If you enjoy chocolate peanut butter eggs for Easter, then you’ll love these Gluten Free Chocolate Cookie Dough Eggs! They are easy to make plus they’re gluten, soy, nut, and dairy free!
Do you follow food trends? I’m usually never one for following food trends, or any trend in general! Sometimes when an idea catches on, it gets overused to death online when everyone jumps in to ride the popularity wave. I usually laugh inside and keep walking 😉
This month, I decided to make an exception to my typical no/low-trend blog posts. For the past few months, I’ve seen some pretty yummy looking cookie dough eggs trending on the internet. I decided that this was one food trend that I had to make!
I’ve been itching to make these for quite a while, and since Easter is coming up, it was the perfect excuse. I made up some Gluten Free Chocolate Cookie Dough Easter Eggs that are vegan and nut free! These are definitely not healthy, but they are allergy-friendly so they make an amazing splurge on Easter for people with food allergies.
How to make chocolate cookie dough eggs
Here are the steps for making these chocolate dipped cookie dough eggs. This is just an overview of the steps, the full recipe card is at the end of the post!
- Heat treat your flour using one of the methods mentioned below (either the microwave or oven).
- Cool your heat treated flour completely.
- In a medium bowl, beat together the palm oil shortening (we use Spectrum or Nutiva), powdered sugar, rice milk (or other dairy free milk), and the vanilla until smooth.
- Beat in the fine sorghum flour, salt, and mini allergy friendly chocolate chips until a thick dough forms. The dough should be thick and not sticky.
- Shape the dough into small-ish egg shapes (about 1-2 inches long) and place on a cookie sheet lined with parchment paper and chill to firm up. You’ll want to chill these for a little bit (up to 30 minutes), but not for too long or they may look like they’re drying out.
- While the dough eggs are chilling, melt the chocolate chips with the coconut oil. The coconut oil is optional, it just helps to thin the chocolate for easier dipping, but it can make the chocolate melt easier.
- Once the dough eggs are chilled and firm, dip in the melted chocolate and place on the parchment lined baking sheet to set up. Decorate with additional chocolate drizzles or sprinkles if you like.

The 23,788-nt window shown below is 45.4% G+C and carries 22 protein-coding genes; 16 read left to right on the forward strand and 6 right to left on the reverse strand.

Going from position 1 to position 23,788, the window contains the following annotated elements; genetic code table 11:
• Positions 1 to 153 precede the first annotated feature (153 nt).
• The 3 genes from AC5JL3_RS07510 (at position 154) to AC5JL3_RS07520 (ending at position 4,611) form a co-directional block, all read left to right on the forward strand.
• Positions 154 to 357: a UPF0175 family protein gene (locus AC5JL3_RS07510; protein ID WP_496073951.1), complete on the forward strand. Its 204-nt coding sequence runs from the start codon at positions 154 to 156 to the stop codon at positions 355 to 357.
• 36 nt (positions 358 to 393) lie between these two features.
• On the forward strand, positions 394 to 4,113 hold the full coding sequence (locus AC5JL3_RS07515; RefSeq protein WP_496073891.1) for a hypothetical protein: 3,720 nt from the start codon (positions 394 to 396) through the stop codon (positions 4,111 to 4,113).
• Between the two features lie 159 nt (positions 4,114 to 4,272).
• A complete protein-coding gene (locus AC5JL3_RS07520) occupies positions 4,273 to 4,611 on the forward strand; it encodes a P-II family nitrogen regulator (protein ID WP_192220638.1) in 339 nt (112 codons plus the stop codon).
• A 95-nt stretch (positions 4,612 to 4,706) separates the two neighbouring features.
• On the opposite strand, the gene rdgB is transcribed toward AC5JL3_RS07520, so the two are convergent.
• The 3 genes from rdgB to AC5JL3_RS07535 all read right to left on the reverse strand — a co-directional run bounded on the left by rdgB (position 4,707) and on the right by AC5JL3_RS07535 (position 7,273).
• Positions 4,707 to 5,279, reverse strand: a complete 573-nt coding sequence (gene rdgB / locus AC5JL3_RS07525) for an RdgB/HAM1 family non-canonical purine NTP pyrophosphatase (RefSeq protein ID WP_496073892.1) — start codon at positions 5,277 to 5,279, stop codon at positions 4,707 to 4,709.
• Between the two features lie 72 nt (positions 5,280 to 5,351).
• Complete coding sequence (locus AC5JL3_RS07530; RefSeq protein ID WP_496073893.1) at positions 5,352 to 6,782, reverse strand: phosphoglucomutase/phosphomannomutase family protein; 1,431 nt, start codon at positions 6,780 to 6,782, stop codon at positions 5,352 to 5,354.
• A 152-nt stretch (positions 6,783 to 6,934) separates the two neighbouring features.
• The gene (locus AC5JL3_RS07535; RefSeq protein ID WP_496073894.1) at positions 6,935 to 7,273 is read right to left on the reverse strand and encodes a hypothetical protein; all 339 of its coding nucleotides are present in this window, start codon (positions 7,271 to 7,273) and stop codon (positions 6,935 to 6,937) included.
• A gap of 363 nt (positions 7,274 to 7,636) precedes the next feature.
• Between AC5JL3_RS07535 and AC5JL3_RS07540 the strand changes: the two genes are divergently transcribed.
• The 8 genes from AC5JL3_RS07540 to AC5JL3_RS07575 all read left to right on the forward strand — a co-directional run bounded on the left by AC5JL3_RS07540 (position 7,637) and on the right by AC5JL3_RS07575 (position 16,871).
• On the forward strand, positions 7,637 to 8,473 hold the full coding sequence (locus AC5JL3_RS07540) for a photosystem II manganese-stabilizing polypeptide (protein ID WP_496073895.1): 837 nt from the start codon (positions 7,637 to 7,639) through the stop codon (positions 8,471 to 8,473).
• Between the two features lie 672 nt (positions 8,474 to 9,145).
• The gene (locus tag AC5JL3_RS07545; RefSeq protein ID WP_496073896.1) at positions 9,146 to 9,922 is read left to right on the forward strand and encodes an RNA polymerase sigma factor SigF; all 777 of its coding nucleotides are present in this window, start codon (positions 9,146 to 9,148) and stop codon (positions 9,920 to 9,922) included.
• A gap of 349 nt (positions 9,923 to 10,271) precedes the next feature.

- These have the best texture when stored and eaten at room temperature.
Just a heads up that this dough is not suitable for baking.
As tempting as it might be, I wouldn’t try to bake this dough! I was curious about how this dough would end up baked, so I rolled dough into a few balls and baked them. They ended up spreading out a ton and got really hard – not great. The cookie dough is amazing for eating raw, but baking this dough just doesn’t work.
If you want to have delicious baked chocolate chip cookies, check out our recipe for what I personally consider to be one of the best allergy friendly chocolate chip cookie recipes! I might be biased since it’s my own recipe, but readers love it and so do our friends whenever we bake these to share. The dough is pretty tasty, too.
Does this egg free cookie dough freeze well?
This cookie dough also freezes beautifully! I put some of this dough in the freezer to see how well it would hold up, and it freezes and thaws great. If you want to make a batch of dough ahead of time, you can freeze it, thaw completely at room temp and roll into eggs.
If you’re wondering if these are really vegan since they have palm oil in them (or any of my other recipes using palm oil), I use a sustainably sourced palm oil (from Spectrum Organic). Check out my recipe notes page to read a bit more about it!
Why you should heat treat your flour (and how to do it)
This was originally an older post and at the time of writing it, I didn’t realize there was a need for heat treating flour for raw cookie dough type treats. But with my cookie dough recipe and brownie batter recipe, I made sure to include instructions for heat treating flour as an extra protection for readers, so I wanted to add something to this post, too.
To be completely transparent, I don’t heat treat my flour very often at all, but for safety and liability reasons it is something I will recommend if you are making a raw or unbaked flour-based treat.